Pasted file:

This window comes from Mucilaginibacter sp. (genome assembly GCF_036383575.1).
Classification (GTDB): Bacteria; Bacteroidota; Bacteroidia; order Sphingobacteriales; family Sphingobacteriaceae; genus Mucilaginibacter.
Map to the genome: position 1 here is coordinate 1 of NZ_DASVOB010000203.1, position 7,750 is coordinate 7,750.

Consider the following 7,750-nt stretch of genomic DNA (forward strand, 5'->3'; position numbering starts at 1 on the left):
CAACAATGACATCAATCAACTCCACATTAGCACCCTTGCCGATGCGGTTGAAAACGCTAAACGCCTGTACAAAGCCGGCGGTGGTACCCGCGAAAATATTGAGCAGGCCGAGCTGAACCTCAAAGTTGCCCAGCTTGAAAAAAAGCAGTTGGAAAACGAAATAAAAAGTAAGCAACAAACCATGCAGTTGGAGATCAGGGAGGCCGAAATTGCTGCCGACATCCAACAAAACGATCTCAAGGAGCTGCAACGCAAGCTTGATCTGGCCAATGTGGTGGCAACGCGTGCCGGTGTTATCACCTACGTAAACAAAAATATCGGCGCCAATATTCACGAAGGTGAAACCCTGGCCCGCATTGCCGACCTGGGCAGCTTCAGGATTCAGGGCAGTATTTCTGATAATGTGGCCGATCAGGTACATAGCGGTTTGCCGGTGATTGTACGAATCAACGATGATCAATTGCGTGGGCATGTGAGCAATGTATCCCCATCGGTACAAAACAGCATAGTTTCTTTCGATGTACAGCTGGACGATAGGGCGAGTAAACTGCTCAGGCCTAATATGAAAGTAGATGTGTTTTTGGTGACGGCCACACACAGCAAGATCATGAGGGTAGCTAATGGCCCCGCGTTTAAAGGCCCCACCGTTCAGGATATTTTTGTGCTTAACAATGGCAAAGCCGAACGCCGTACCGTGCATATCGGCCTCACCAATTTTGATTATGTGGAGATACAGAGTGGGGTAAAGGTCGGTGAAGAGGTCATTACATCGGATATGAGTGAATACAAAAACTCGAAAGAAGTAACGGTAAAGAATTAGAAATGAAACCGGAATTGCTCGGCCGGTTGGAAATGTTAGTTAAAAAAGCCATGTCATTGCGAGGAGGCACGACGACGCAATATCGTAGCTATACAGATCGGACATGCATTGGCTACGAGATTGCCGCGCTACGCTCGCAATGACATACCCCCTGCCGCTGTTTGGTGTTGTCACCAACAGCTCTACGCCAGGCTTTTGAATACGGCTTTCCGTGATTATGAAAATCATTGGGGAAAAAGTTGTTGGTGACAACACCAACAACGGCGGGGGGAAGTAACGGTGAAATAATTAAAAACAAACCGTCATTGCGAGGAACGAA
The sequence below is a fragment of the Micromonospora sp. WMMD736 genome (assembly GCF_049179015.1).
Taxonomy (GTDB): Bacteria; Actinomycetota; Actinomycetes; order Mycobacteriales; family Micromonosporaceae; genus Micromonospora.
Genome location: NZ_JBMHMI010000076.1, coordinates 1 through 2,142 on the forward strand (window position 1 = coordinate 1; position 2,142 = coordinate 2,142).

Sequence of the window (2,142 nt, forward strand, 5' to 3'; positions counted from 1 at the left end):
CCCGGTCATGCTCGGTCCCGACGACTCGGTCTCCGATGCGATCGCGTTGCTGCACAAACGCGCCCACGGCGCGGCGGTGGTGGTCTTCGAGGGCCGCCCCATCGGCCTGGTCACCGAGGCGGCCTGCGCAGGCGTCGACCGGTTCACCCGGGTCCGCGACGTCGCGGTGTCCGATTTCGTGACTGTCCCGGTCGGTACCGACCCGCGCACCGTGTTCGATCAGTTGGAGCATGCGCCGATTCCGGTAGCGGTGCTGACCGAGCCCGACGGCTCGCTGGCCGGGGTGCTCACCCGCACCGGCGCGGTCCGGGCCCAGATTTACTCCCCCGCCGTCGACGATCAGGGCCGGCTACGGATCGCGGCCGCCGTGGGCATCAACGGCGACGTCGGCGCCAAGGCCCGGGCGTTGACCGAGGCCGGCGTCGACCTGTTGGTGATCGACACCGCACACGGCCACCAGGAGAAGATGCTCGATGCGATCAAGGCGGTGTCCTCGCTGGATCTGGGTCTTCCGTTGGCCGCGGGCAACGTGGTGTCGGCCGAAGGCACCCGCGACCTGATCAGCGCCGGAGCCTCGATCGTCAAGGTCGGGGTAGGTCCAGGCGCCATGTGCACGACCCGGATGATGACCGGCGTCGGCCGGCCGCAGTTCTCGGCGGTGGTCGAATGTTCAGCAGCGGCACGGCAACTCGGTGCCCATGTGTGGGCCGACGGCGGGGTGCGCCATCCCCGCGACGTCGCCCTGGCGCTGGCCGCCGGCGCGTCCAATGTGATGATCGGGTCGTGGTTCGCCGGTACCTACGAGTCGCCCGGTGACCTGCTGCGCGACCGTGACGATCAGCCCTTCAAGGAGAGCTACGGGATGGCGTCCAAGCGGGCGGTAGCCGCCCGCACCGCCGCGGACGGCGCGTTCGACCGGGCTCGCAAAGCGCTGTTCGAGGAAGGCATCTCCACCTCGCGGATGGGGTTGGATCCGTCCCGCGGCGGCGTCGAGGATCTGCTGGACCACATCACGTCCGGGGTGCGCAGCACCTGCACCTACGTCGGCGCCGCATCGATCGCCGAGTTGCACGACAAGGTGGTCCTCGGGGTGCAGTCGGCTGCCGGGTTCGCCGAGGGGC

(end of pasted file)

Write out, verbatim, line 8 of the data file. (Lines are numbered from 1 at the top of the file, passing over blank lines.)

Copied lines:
Genome location: NZ_JBMHMI010000076.1, coordinates 1 through 2,142 on the forward strand (window position 1 = coordinate 1; position 2,142 = coordinate 2,142).